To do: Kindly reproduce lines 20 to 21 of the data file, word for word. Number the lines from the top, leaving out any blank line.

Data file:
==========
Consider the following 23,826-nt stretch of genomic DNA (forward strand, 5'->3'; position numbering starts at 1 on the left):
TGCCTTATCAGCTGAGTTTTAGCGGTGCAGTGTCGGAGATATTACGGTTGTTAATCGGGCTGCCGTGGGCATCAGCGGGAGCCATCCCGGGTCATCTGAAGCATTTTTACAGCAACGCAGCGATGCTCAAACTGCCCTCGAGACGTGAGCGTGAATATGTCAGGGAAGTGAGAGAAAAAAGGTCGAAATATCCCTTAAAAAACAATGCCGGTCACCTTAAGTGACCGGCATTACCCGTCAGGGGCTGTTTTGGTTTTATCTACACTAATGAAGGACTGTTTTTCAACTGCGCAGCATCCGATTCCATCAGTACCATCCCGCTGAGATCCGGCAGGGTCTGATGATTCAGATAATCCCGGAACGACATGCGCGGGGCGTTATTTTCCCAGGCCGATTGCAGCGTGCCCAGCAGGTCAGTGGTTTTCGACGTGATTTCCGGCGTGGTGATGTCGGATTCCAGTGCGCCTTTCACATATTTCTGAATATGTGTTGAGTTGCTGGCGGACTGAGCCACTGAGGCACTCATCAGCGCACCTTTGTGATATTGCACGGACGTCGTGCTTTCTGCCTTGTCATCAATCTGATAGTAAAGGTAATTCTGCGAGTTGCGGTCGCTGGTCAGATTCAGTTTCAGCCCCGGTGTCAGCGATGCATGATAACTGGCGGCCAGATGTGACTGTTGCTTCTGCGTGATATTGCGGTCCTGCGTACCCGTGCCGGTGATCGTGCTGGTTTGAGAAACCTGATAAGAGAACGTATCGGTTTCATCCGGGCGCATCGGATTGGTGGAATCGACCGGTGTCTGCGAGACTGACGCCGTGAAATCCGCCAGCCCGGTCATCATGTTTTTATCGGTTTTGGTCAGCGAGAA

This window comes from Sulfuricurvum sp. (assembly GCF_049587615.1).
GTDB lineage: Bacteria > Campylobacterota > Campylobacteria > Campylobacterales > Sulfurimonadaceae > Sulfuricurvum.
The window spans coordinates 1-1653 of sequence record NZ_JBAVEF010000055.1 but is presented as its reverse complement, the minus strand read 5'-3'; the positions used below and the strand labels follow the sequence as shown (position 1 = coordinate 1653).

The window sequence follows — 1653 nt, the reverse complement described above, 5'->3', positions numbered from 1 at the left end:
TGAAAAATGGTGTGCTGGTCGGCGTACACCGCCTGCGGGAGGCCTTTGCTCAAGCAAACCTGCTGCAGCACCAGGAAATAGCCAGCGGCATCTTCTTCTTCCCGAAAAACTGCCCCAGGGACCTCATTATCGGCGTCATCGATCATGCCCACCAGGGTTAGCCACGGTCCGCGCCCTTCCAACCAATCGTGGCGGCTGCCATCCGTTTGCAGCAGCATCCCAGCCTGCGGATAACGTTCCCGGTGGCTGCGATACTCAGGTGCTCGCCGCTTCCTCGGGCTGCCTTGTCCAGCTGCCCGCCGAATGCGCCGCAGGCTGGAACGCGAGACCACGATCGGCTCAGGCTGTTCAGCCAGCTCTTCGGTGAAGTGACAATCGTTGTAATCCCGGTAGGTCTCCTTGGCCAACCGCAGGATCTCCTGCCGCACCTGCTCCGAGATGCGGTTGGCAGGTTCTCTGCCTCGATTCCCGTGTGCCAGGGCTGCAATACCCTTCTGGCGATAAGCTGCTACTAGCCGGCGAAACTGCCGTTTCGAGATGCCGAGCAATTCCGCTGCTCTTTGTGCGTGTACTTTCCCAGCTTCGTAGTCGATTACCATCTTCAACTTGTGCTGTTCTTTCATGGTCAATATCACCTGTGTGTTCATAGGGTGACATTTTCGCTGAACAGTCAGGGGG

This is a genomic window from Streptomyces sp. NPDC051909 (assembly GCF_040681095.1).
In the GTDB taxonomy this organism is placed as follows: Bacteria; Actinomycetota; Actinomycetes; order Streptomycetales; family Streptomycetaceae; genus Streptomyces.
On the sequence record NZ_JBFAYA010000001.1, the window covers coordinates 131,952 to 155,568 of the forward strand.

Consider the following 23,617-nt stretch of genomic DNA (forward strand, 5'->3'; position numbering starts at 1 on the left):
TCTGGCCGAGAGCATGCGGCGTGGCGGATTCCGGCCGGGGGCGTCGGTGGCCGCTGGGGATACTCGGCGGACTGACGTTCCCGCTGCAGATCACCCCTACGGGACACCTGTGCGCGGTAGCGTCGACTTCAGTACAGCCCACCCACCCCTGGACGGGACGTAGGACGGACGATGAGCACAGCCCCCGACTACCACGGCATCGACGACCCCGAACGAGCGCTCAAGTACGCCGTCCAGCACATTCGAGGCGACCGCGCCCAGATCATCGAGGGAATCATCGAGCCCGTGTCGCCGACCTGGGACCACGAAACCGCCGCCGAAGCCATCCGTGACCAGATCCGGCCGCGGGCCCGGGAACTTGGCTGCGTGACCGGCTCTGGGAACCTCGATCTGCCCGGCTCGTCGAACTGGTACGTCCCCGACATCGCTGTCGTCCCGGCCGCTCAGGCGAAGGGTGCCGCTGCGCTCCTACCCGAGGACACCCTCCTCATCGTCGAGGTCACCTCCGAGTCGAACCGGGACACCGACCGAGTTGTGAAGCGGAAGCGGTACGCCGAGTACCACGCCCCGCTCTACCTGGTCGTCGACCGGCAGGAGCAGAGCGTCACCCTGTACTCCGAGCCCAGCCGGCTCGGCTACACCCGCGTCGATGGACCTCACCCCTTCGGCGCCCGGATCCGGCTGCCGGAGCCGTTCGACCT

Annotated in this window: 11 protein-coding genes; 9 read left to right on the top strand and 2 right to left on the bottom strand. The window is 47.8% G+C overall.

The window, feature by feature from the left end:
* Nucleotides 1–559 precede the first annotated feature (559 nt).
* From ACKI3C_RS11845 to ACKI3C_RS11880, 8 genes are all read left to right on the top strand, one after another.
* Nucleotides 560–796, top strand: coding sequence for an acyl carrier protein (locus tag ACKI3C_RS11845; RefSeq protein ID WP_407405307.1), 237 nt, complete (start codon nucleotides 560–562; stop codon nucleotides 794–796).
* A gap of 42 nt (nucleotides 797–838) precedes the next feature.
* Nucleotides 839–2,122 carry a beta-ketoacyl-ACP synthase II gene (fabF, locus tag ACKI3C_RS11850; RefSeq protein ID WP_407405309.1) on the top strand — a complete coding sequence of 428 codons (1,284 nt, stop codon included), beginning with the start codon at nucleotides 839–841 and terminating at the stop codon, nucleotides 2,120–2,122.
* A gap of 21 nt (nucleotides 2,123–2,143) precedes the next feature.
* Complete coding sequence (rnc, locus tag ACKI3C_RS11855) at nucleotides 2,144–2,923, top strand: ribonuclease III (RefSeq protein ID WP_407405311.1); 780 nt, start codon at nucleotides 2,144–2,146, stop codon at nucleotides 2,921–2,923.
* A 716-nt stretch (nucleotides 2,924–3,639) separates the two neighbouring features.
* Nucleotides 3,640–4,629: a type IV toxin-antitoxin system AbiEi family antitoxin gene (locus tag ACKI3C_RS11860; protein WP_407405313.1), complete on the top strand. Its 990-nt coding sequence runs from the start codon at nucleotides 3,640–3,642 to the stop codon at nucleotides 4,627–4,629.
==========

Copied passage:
* A gap of 21 nt (nucleotides 2,123–2,143) precedes the next feature.
* Complete coding sequence (rnc, locus tag ACKI3C_RS11855) at nucleotides 2,144–2,923, top strand: ribonuclease III (RefSeq protein ID WP_407405311.1); 780 nt, start codon at nucleotides 2,144–2,146, stop codon at nucleotides 2,921–2,923.